The Makahs are aboriginal people occupying the Pacific Northwest coast in Washington, United States. They live in a reservation known as the Makah Indian reservation that lies on the northwestern point of the Olympic Peninsula in Washington State, including the Tatoosh Island. They dwell in and around the town of Neah Bay, Washington. It is a small fishing village along the Strait of Juan de Fuca where it runs into the Pacific Ocean.
According to archaeological findings, the Makah people have inhabited the Neah Bay area for more than 3800 years.
There was a treaty between the Makah tribe and the U. S. federal government in 1855, allowing the Makah people to relinquish much of their original land. As per the treaty, the tribe was given the area of Makah Reservation. However, the agreement upholds their right to hunt whales and seals in the region. The U. S. government used the Salish language name for the tribe instead of the makah language.
A part of a Makah village near Lake Ozette was submerged by a mudslide in the early 17th century, and it was in the 1970s that the collapsed houses were excavated by Makahs and archaeologists from Washington State University. More than 55000 artifacts were retrieved, including toys, bows, and arrows. Many precious wooden artifacts were unearthed, exposed by tidal erosion after a storm in 1970. The excavation at the Ozette followed shortly and continued for eleven years. The artifacts are on display at the Makah Cultural and Research Center that opened in 1979.
The Makah language is an indigenous one which belongs to the Wakashan family of languages. It has become extinct as a first language since 2002 with the death of the last fully fluent Makah speaker. However, the language is still spoken as a second language. The tribe is trying earnestly to revive the language as it has set up preschool classes where children are taught the language.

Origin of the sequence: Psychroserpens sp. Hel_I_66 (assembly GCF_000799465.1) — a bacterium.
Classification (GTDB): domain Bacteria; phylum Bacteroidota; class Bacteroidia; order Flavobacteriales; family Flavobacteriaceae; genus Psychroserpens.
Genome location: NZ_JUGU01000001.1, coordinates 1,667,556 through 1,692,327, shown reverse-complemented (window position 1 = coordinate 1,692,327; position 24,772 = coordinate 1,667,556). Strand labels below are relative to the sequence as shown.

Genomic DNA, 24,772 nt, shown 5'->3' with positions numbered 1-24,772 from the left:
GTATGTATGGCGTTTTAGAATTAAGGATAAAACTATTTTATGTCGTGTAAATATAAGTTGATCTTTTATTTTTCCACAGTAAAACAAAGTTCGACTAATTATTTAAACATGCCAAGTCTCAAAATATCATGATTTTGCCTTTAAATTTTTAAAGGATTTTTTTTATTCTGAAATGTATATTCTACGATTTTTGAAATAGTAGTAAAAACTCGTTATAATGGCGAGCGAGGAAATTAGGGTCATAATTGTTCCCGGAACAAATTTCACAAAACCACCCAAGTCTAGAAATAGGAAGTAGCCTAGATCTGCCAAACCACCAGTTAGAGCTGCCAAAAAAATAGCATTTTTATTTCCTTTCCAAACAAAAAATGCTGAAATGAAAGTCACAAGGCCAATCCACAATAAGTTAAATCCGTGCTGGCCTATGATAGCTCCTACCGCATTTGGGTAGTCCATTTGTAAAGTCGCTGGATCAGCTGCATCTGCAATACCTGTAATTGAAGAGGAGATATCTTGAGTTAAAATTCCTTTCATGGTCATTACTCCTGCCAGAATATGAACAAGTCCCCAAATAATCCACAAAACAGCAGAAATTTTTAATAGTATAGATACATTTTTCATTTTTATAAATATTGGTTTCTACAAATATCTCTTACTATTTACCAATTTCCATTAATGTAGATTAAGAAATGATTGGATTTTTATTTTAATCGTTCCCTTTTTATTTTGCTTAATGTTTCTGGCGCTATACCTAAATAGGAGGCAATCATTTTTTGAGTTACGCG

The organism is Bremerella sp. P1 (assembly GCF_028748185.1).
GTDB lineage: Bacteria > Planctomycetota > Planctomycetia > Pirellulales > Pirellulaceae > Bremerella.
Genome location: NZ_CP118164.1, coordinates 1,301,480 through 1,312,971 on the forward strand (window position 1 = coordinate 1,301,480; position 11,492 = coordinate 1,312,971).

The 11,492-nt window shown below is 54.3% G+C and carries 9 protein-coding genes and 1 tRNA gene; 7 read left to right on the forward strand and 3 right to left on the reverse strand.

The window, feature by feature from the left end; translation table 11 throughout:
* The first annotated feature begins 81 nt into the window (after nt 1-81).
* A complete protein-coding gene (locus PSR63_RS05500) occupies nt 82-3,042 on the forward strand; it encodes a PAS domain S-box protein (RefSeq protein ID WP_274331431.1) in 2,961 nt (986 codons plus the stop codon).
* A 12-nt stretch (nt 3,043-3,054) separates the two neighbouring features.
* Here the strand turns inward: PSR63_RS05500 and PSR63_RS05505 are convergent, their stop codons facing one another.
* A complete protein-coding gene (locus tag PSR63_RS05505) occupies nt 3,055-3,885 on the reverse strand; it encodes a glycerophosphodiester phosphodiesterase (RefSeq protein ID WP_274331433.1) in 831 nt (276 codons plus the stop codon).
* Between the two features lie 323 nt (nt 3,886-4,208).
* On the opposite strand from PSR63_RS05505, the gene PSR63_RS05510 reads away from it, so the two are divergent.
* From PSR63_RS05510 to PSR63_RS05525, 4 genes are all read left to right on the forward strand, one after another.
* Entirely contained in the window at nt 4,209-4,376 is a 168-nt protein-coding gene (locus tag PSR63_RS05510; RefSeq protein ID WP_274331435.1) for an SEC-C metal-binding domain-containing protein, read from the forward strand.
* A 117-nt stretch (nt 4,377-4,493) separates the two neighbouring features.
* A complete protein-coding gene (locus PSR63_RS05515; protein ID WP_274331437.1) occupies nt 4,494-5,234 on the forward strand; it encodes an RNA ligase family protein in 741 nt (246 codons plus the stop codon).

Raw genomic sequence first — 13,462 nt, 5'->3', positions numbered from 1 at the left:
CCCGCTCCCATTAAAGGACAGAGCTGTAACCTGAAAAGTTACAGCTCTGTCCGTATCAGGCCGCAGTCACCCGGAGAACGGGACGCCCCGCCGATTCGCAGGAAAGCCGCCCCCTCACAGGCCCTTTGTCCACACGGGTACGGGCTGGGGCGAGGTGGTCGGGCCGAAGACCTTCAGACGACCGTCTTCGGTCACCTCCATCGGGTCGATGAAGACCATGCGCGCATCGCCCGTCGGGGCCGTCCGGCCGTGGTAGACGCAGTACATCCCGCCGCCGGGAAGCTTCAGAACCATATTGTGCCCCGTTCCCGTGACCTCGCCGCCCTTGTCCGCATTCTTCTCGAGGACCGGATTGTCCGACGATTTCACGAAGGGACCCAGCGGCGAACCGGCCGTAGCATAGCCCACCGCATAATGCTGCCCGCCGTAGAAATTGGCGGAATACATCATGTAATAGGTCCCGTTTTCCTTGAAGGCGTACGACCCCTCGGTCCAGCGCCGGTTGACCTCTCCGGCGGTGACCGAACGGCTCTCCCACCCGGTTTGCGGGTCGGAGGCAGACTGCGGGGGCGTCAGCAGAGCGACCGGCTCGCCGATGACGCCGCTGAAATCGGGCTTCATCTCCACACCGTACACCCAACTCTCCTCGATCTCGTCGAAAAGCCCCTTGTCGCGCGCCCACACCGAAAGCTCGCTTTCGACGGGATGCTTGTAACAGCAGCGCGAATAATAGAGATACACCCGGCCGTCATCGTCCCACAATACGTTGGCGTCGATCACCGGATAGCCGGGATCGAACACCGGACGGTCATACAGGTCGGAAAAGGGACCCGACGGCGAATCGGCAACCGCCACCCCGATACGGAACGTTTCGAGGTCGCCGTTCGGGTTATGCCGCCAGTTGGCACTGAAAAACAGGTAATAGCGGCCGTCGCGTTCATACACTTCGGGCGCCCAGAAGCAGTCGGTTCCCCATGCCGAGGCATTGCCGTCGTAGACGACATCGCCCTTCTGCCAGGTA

Earlier, a large portion of their diet was derived from the ocean, consisting of fish, whale, seal, and various shellfishes. They also hunted deer, bear, and elk in the surrounding forests. Women were engaged in gathering of berries, nuts, and many types of edible plants and roots. However, modern Makah people have adapted to a regular western diet.
The ancient Makah people lived in villages occupying large longhouses made from the western red cedar tree. The walls were made of wooden planks that could be bent or removed to make room for ventilation or light.
Primitive Makah men used to wear breechcloths, whereas women wore short skirts made out of cedar bark and grass. During rainy seasons, they used to wear tule rush capes while in winter they wore fur cloaks and tunics. Water-resistant clothes were made out of cedar barks.
Later they started wearing blanket robes following European influence. Today, they wear modern and contemporary clothing like jeans.
They worshiped their own religion and were guided by a set of spiritual beliefs. Their religion believed that spirits are present in all things in nature. They respect nature and the spirits as their religion taught them to do so. They revere nature for food, clothing, and shelter. Today, some Makah people still practice their traditional religion while others follow Christianity.
Baskets made of cedar roots were used for storing foods and other things, whereas whole tree logs were carved out to build canoes for hunting. They also made use of rocks, grains, beads and other materials in their crafts and accessories.
Oral history of the tribe reveals that their whaling rights have been suspended and restored many times. It was as late as in the 1920s that whaling was called off because of the diminishing stock of humpback and gray whales. When the gray whale was removed from the Endangered Species List, the Makah’s wished to go by the treaty and start hunting again. With support from the American government and International Whaling Commission, the tribe hunted a gray whale in May, 1999. The American government granted only the Makah Tribe the right to hunt whales. No other tribe is allowed to do so. This can be regarded as an example of the tribe’s right to control and manage its own affairs.
Killing of a whale calls for celebrations with the meat and oil being distributed among community members. The weapons used for hunting has undergone many changes, and the 1999 kill was made using a big game rifle.
The U. S. Congress enacted a law known as the Indian Reorganization Act (IRA), giving the tribe the right to form a tribal constitution and choose an elected government. They accepted the Act and signed the Makah Constitution, forming their own government. A five-member tribal council was formed which elects a tribal chairperson each year. According to the tribal census data of 1999, there are 1214 enrolled members out of which some 1079 live on the reservation. The unemployment rate among the population on the reservation is around 51%.
Although they have evolved with the change in times and technology, the tribe still organizes annual public gatherings known as the Makah days in late August. The festival holds a grand parade as well as street fairs, traditional games, canoe races, feasting, song and dance, fireworks, and potlatches.